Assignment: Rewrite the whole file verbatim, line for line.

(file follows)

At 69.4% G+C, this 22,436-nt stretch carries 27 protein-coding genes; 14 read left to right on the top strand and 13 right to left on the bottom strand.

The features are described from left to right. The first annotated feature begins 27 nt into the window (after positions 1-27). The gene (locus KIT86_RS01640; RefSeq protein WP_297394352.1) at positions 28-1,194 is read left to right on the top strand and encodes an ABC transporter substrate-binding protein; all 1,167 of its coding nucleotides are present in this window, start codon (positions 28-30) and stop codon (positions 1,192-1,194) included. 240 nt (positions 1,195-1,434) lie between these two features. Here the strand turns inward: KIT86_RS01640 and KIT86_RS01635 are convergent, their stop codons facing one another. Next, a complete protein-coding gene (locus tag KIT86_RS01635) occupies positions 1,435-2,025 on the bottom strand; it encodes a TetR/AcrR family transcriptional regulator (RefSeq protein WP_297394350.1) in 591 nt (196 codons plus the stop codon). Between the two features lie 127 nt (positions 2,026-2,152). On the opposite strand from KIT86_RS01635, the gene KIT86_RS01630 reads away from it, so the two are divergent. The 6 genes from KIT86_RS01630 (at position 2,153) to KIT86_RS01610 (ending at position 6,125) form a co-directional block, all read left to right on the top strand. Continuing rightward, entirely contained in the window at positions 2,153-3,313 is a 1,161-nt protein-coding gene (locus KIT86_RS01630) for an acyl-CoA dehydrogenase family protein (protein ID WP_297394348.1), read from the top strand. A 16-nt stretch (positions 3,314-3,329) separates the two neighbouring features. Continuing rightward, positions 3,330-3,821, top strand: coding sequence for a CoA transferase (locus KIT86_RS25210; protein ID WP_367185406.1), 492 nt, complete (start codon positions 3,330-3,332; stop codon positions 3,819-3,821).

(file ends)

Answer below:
At 69.4% G+C, this 22,436-nt stretch carries 27 protein-coding genes; 14 read left to right on the top strand and 13 right to left on the bottom strand.

The features are described from left to right. The first annotated feature begins 27 nt into the window (after positions 1-27). The gene (locus KIT86_RS01640; RefSeq protein WP_297394352.1) at positions 28-1,194 is read left to right on the top strand and encodes an ABC transporter substrate-binding protein; all 1,167 of its coding nucleotides are present in this window, start codon (positions 28-30) and stop codon (positions 1,192-1,194) included. 240 nt (positions 1,195-1,434) lie between these two features. Here the strand turns inward: KIT86_RS01640 and KIT86_RS01635 are convergent, their stop codons facing one another. Next, a complete protein-coding gene (locus tag KIT86_RS01635) occupies positions 1,435-2,025 on the bottom strand; it encodes a TetR/AcrR family transcriptional regulator (RefSeq protein WP_297394350.1) in 591 nt (196 codons plus the stop codon). Between the two features lie 127 nt (positions 2,026-2,152). On the opposite strand from KIT86_RS01635, the gene KIT86_RS01630 reads away from it, so the two are divergent. The 6 genes from KIT86_RS01630 (at position 2,153) to KIT86_RS01610 (ending at position 6,125) form a co-directional block, all read left to right on the top strand. Continuing rightward, entirely contained in the window at positions 2,153-3,313 is a 1,161-nt protein-coding gene (locus KIT86_RS01630) for an acyl-CoA dehydrogenase family protein (protein ID WP_297394348.1), read from the top strand. A 16-nt stretch (positions 3,314-3,329) separates the two neighbouring features. Continuing rightward, positions 3,330-3,821, top strand: coding sequence for a CoA transferase (locus KIT86_RS25210; protein ID WP_367185406.1), 492 nt, complete (start codon positions 3,330-3,332; stop codon positions 3,819-3,821).